How Propane Works

How propane works is through evaporation of the liquid in the tank. For this reason, you should never try to turn a tank on it’s side or upside down in an attempt to drain the last drop out of it. If liquid gets into regulators or into lines before it can evaporate, it can do damage to the regulator or appliance. Some tanks, like those on motorhomes and for use on fork lifts, where they are designed to lay on their side, are designed for that purpose, and should never be used in any other position except to lay horizontally.

The evaporation process is affected by many things, the first of which is the surface area of the liquid. Obviously, the surface area of a vertical tank is going to be much less than a large “home style” horizontal tank like is used for household heat. But then, a household furnace can use a lot more propane than small tanks are designed for.

The other reason that tanks are designed that way is because temperature also affects the tank pressure. If you have ever tried to use a small vertical tank in extremely cold weather, you probably noticed that it didn’t perform well. They don’t have enough surface area for evaporation in cold temperatures. This is why home tanks are designed to lay horizontally, and are much larger in size.  That extra size isn’t just because the home’s furnace uses more gas (although they do). It’s because in colder temperatures, the tank has to provide more surface area so that enough liquid can evaporate fast enough to meet the needs of the furnace.  If you try to use your RV in winter weather, you may find that the furnace can’t keep up, and it isn’t the fault of the furnace. It’s because your typical RV tanks don’t allow enough surface area for the gas to evaporate fast enough to keep up with the requirements of the furnace!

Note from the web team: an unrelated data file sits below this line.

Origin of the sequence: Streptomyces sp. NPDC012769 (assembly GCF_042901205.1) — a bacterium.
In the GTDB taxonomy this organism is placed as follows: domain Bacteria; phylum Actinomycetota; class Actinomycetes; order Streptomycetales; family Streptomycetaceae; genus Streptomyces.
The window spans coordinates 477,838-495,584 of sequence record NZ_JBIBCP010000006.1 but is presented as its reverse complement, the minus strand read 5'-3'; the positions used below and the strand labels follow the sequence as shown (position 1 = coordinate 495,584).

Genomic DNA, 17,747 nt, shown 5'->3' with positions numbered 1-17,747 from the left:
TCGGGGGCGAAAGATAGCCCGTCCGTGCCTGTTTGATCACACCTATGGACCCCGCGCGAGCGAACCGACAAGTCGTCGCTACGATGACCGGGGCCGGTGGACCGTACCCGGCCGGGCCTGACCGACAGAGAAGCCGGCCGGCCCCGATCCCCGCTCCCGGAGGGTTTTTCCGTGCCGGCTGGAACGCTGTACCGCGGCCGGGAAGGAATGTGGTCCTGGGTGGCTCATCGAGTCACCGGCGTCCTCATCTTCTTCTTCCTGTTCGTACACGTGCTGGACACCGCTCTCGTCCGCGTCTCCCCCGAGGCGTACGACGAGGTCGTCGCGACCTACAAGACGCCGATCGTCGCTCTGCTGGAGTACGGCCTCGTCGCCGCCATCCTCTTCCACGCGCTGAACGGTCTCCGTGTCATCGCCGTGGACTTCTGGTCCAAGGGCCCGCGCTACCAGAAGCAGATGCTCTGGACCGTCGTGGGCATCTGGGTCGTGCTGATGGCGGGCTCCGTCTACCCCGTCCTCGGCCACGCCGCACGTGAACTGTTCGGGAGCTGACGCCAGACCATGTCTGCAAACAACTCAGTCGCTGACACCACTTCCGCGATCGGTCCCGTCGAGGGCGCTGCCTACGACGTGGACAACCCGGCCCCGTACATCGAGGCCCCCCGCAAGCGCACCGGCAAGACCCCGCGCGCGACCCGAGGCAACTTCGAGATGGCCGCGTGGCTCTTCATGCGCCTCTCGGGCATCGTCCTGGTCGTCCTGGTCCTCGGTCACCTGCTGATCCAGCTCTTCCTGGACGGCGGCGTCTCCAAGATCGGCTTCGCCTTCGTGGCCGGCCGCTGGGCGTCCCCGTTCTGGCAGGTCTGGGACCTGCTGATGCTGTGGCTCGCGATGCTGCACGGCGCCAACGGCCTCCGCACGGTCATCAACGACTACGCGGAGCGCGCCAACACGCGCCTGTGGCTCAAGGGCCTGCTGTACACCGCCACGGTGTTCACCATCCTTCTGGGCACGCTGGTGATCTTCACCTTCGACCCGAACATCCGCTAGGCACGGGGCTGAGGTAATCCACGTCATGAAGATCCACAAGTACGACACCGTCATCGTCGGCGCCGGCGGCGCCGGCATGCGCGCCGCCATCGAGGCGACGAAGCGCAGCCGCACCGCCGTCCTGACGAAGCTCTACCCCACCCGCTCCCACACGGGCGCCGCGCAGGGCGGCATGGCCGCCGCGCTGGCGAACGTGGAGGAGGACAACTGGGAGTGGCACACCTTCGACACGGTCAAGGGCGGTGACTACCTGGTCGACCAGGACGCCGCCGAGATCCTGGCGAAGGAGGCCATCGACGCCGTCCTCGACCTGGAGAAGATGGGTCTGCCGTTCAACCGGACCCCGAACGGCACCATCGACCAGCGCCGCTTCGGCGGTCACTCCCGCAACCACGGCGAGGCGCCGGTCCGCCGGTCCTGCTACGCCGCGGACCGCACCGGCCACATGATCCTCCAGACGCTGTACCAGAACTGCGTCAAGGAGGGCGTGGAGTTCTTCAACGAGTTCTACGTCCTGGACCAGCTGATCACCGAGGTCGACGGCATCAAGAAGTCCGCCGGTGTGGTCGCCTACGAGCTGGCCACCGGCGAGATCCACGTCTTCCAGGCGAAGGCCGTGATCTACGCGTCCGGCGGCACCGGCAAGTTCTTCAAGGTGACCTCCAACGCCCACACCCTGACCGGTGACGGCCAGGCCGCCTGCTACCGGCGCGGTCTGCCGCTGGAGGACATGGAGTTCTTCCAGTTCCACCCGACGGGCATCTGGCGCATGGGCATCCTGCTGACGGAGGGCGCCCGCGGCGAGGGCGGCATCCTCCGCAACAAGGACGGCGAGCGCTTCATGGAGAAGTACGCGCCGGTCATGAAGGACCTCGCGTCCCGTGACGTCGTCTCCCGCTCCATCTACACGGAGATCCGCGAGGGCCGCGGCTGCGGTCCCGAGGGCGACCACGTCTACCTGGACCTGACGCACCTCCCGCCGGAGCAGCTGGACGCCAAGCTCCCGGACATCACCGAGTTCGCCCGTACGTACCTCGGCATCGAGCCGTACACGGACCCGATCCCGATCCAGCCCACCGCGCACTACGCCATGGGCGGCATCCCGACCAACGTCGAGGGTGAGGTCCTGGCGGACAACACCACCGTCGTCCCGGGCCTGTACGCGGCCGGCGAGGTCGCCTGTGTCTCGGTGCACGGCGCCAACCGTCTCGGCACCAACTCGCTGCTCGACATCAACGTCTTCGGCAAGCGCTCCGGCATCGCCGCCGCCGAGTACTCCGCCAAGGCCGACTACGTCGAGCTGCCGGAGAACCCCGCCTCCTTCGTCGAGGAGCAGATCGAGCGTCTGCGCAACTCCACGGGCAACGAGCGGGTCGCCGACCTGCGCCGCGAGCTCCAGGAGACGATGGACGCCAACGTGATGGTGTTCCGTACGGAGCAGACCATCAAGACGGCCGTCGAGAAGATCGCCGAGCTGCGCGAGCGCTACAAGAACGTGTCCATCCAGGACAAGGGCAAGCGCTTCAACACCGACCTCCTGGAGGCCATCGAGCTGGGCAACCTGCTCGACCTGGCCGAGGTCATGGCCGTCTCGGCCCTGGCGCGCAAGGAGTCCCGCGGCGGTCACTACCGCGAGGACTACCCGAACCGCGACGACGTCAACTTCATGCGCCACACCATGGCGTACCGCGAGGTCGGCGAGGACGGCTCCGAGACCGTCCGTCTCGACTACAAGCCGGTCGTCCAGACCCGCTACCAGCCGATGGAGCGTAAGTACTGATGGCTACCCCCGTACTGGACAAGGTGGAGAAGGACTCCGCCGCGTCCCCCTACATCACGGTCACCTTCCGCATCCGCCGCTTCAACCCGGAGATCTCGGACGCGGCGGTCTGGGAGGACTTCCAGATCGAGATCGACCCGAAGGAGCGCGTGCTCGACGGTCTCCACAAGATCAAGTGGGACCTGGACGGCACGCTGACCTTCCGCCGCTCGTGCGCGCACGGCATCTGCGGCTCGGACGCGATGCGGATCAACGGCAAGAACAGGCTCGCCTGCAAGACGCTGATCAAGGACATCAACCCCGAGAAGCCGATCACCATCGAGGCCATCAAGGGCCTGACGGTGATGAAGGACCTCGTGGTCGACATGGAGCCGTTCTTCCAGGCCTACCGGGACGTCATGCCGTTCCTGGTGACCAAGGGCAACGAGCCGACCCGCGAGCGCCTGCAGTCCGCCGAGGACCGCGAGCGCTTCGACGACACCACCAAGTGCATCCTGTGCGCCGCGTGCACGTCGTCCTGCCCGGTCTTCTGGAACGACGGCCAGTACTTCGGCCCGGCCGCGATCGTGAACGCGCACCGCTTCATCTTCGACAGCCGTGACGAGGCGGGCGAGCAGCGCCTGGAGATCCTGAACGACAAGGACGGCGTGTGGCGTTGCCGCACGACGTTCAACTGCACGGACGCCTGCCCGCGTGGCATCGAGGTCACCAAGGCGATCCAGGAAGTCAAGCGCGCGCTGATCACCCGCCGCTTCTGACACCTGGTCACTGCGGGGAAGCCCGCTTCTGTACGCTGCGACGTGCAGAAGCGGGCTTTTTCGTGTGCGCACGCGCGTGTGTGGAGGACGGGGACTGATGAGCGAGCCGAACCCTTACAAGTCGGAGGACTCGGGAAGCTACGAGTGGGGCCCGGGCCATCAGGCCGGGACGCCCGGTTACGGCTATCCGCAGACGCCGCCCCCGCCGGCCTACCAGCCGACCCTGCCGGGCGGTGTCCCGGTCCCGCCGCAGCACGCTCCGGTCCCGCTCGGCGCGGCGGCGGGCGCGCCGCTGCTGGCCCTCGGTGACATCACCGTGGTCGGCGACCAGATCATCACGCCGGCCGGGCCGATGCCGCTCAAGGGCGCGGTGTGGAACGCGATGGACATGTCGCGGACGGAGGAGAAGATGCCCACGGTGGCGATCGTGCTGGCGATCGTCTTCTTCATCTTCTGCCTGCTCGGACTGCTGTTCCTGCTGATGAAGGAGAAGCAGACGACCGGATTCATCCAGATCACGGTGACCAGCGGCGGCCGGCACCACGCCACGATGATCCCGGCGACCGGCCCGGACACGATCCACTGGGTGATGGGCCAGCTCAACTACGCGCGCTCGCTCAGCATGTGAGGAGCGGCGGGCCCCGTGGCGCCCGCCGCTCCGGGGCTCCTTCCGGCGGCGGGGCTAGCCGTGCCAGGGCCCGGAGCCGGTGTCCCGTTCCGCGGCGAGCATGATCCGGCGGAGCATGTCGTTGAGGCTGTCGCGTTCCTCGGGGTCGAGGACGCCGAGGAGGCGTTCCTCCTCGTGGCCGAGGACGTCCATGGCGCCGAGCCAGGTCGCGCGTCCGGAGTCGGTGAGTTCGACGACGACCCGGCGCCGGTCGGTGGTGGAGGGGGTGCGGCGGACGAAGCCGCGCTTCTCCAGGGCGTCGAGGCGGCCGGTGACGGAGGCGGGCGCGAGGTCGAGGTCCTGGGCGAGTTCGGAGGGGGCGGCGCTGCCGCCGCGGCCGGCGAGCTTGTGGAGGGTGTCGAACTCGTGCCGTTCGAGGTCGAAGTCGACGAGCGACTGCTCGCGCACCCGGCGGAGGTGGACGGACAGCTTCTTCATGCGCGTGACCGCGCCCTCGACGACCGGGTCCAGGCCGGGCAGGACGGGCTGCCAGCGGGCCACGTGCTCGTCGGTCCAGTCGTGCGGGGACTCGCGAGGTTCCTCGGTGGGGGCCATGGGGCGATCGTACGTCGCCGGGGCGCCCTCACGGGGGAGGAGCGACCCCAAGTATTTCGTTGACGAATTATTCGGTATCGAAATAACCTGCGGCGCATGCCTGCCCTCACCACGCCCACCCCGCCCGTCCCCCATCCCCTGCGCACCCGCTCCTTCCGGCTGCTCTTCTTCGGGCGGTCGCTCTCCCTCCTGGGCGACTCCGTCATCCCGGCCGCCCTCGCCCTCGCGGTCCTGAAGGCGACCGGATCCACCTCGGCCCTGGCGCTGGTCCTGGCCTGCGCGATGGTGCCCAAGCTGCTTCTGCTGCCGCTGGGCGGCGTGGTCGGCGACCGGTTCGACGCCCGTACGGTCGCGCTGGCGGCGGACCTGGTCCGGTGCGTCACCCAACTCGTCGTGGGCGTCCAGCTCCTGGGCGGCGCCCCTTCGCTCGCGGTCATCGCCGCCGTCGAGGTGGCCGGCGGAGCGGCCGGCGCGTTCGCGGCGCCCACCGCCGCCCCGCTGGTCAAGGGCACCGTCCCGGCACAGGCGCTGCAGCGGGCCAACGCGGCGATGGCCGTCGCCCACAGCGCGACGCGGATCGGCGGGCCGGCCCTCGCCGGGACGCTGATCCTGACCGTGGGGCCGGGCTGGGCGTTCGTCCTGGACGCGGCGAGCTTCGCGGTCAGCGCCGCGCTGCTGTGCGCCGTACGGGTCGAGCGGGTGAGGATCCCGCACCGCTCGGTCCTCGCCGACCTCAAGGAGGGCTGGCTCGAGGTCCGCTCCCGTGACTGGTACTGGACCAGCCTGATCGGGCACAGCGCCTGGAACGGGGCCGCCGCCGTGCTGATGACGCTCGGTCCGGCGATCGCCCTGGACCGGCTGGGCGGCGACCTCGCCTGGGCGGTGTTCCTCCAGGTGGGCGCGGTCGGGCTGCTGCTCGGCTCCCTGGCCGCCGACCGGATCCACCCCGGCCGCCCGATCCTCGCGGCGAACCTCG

If you absolutely have to use an RV in freezing weather for an extended time, you will probably have to have it outfitted with an extension hose and shut off valve, and then connect to a larger tank.  We had to do that one time when parking at a resort in the wintertime in Michigan. We had to get a propane company to bring us a 100 pound tank, which is about four feet tall and about 30-inches in diameter. The larger diameter allowed enough surface area for enough evaporation to meet our needs, whereas the smaller tank on the motorhome, even though it was a horizontal tank, couldn’t keep up with the demand. That’s just how propane works!

The smaller the appliance, the smaller the tank can be. Many appliances, like the ones we recommend for your minvan camper conversion, can get by with the small one-pound tanks, like portable camp stoves use. Larger things, like barbeque grills have a larger burner that requires more gas, and so larger tanks are required. A home furnace has a much larger burner, and is used more in cold weather, so those tanks must be larger yet. Just keep in mind, there is reason they are designed the way they are, and they should never be used in any other position than how propane works correctly!